The center of the geospatial technology conferences in Europe seems to be gravitating toward Holland. Jan Willem van Eck provides a synopsis of recent events and describes a diversity of scope that bodes well for continued growth prospects.
Webinars, podcasts, all social media tools aside: if you want to stay up-to-date on developments that matter, meeting face-to-face with colleagues is still indispensable. Conferences and “meet-ups” provide you with that context, and Holland has had its fair share of those opportunities recently.
Some unique characteristics set each of these events apart, but what they have in common is clear: getting people and organizations together to discuss where geospatial technology is taking “us” and the world collectively. Full disclosure (FD): I am a self-proclaimed fan of conferences in the various roles I get to play. So here are a few comments about the wave of “geoconferences” that recently hit The Netherlands.
This yearly technical event, organized by Esri Nederland, brought the well-known book, “Getting to Know ArcGIS,” into the cloud. With over 900 participants – the venue could not host many more – the event brought keynotes, presentations and workshops for current and future users of Esri technology, all in Dutch. One of the key presentations focused on volunteered geographic information (VGI) and how citizens support Kadaster to maintain the national border markers. FD: I gave a presentation on practical steps to take while working with open geodata.
GeoSpatial World Forum
For a first time in Europe, GeoSpatial World Forum gathered 1,053 participants from all over the world. The conference had many guests of honors (ministers, mayors) which brought geospatial to an executive audience. Unusual for The Netherlands, there was a big awards ceremony (the Dutch are not big on awards, yet). Despite some small logistical glitches, official rumor has it that the Forum will be in Amsterdam for at least two more years. FD: I was the liaison to our professional society, Geo-Informatie Nederland, and organized a session on the European Digital Agenda.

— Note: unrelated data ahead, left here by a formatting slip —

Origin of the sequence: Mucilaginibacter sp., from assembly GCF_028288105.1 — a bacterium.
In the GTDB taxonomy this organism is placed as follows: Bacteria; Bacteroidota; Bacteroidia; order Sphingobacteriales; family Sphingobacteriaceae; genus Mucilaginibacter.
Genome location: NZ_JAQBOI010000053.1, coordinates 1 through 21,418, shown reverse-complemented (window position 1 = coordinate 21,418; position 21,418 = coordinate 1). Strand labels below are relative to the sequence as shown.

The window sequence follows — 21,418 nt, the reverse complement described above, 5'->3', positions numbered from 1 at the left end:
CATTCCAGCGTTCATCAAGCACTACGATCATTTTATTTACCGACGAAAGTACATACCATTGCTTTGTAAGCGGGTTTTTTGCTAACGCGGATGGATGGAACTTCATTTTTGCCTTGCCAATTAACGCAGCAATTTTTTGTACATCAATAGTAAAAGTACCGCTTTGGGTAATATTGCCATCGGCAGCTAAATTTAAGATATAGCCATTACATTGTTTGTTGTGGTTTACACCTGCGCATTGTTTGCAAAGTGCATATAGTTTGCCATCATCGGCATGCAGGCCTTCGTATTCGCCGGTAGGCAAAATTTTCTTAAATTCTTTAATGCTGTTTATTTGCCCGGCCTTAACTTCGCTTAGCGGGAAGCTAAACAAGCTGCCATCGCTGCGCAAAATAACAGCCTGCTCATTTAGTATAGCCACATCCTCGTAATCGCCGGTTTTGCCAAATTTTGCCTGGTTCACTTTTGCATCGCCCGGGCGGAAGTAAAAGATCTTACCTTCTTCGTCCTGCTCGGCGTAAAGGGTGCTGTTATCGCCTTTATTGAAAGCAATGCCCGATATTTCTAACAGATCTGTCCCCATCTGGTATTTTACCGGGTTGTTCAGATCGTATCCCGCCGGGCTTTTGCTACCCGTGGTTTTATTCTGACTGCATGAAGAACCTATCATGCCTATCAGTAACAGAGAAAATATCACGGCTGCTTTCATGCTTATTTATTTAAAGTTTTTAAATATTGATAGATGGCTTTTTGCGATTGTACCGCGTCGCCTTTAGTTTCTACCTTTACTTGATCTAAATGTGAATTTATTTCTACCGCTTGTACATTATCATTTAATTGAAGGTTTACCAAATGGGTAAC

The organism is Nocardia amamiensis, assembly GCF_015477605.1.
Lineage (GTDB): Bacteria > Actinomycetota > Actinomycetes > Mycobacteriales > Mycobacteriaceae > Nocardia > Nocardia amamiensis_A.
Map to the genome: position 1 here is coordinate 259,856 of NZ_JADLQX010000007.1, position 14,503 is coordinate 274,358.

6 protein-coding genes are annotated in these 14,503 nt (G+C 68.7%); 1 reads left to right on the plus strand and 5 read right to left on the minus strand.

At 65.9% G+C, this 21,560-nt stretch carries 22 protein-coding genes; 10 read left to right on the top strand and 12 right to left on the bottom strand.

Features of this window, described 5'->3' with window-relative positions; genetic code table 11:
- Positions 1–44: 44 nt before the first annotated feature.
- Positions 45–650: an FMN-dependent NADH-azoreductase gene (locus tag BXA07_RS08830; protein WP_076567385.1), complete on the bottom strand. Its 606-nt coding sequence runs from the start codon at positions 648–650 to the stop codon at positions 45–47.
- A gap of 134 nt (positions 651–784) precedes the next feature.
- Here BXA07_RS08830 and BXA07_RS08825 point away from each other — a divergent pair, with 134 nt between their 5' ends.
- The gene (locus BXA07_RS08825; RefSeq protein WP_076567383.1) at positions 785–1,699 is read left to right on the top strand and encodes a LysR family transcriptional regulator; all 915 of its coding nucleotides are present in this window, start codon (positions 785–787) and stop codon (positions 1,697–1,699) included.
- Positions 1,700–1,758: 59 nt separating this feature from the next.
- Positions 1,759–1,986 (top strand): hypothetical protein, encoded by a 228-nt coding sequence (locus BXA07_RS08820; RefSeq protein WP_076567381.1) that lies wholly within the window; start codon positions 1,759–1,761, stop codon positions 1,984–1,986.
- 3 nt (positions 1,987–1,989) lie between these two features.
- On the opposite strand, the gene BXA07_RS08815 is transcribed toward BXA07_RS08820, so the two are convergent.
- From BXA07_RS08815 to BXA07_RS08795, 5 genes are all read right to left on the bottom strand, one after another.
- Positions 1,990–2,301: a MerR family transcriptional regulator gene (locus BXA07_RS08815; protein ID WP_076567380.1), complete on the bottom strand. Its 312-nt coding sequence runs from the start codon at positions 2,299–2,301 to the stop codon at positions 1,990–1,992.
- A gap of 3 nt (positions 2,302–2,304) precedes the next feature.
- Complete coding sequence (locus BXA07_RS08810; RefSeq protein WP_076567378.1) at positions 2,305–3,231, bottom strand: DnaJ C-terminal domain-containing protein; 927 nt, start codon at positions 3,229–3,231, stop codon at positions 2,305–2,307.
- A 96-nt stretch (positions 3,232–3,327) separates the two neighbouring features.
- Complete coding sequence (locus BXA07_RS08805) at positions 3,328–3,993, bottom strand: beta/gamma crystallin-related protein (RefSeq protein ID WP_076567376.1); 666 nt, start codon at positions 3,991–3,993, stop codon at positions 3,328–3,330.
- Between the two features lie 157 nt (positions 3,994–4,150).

In almost every way, whereCampEU was the complete opposite of GeoSpatial World Forum. This “un-conference” took place the weekend after the Forum. Just a handful of people attended both events and the contrast could not have been greater: no suits, no ties, no program either. But it was all about maps, with topics like OpenStreetMap landuse tagging, one-linear mapping, real-time visualization and much more. With corporate attendance from Google, Yahoo and Nokia, the total attendance was about 150. FD: I was part of the local organization and gave a short presentation on what Esri would like to share.
International MapWindow Conference
Last but not least, the MapWindow conference is moving out of the U.S. for the first time and has been dubbed “the International Open Source GIS Conference” for the occasion. The location: van Hall-Larenstein University of Applied Science in Velp, just outside of Arnhem. The driver behind this conference is volunteer product manager (MapWindow 4.8) Paul Meems. Meems is supported by the Dutch OSGeo chapter, which was founded last December.
What does the conference aim to achieve? Says Daniel Ames, one of the driving forces of MapWindow, “I, personally, hope to receive a lot of useful feedback from both the user and developer communities regarding the MapWindow and DotSpatial projects and what can be done to improve them.” There will be workshops, presentations and codesprints. The organization expects to have members of the MapWindow, DotSpatial, SharpMap, NTS and other communities all represented.
FD: I will give a keynote presentation on “Where Open Innovation Leads Geographic Information.”
So where do all of these conferences take us?
From my perspective, conferences and meet-ups, whether they are of the formal or informal kind, are about learning from others and sharing lessons. They are places to connect and reconnect.
In the last couple of years, they have served a new purpose: meet up with those you have been meeting online for a long time already (thank you social media). That gives an extra dimension to conferences, one you might not expect in a small country like Holland.
As the waves of geoconferences only have a small overlap, I expect them to coexist for the next few years to come and strengthen the direction in which geospatial is heading. In case you plan to be part of the last wave, let us connect in Arnhem, at the International MapWindows Conference!